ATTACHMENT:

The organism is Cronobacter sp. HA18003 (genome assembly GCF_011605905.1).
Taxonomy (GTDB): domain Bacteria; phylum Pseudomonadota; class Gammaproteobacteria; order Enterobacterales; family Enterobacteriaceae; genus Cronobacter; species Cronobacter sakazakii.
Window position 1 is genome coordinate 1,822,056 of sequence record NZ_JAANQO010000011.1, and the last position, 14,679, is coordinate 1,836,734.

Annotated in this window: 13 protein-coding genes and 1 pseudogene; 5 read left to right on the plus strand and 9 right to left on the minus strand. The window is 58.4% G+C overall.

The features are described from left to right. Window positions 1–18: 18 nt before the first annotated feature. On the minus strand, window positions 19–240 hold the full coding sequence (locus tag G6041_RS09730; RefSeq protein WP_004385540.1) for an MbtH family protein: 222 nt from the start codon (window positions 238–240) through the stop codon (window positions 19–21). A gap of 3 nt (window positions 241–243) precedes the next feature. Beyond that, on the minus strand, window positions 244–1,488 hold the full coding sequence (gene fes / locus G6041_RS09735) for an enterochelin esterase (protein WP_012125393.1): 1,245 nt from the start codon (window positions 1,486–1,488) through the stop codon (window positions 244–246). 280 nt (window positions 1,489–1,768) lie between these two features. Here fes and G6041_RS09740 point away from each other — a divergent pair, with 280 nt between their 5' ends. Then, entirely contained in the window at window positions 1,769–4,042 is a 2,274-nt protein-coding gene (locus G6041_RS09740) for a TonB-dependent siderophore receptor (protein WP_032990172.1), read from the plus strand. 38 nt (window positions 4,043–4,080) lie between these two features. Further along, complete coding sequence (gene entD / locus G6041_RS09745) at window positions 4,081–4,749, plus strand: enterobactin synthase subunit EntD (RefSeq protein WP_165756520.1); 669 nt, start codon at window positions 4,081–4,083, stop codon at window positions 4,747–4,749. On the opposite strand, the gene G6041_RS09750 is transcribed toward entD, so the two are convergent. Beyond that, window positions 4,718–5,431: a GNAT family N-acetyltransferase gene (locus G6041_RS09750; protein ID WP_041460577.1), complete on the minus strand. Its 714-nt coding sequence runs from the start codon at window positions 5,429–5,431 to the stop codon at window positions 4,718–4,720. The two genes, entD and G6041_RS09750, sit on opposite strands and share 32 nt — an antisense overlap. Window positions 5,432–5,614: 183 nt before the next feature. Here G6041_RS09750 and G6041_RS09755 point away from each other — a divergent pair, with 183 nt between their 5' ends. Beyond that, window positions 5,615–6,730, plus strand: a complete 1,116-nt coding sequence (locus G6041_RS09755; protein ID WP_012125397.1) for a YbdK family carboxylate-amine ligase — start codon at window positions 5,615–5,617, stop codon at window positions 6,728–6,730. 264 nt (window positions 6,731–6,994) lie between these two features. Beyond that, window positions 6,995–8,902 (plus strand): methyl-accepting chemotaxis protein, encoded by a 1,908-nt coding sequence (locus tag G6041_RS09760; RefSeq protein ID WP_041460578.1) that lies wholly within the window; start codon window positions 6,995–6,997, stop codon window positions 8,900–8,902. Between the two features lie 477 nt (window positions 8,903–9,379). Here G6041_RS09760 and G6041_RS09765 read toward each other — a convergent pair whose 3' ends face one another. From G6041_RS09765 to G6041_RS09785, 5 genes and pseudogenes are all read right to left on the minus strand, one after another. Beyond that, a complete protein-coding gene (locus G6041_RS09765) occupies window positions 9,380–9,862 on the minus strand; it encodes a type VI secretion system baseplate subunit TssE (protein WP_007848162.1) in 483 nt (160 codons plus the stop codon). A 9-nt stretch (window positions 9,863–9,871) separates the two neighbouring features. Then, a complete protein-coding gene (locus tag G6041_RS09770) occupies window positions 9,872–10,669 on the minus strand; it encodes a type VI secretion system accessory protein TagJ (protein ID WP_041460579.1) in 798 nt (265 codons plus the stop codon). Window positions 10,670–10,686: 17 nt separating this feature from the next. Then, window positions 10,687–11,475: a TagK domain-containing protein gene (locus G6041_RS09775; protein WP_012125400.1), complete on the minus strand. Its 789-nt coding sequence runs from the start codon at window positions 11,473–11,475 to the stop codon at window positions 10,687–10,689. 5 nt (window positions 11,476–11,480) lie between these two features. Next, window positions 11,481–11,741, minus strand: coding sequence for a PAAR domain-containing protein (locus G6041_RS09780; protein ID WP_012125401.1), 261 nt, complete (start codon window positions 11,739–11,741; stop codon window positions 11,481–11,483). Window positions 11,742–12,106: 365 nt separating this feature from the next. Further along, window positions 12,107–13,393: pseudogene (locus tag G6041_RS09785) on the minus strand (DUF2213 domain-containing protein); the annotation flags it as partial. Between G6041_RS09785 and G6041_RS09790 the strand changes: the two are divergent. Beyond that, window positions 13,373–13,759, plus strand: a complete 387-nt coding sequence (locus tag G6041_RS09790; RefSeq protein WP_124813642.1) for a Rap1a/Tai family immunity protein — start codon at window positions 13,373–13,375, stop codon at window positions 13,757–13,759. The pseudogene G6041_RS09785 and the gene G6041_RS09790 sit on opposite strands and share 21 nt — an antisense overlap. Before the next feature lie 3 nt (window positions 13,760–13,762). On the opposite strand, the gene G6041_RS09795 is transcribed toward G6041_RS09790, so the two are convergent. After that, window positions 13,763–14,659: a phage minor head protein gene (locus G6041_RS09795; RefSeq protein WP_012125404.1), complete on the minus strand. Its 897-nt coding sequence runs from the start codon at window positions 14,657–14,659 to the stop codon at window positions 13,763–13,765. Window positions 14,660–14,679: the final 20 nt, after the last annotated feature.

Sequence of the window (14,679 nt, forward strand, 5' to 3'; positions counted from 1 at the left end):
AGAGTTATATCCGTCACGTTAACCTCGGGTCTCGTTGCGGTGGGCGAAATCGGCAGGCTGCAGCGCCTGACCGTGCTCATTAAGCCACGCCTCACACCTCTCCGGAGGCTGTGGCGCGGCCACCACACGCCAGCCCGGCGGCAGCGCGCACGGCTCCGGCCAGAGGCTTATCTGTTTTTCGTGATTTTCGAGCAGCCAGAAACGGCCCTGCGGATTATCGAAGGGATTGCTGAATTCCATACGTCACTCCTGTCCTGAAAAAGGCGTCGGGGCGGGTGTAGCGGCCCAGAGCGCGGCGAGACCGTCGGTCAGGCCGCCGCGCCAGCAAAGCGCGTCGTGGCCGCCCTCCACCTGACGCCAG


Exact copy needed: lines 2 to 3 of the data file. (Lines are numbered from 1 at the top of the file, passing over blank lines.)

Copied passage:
Taxonomy (GTDB): domain Bacteria; phylum Pseudomonadota; class Gammaproteobacteria; order Enterobacterales; family Enterobacteriaceae; genus Cronobacter; species Cronobacter sakazakii.
Window position 1 is genome coordinate 1,822,056 of sequence record NZ_JAANQO010000011.1, and the last position, 14,679, is coordinate 1,836,734.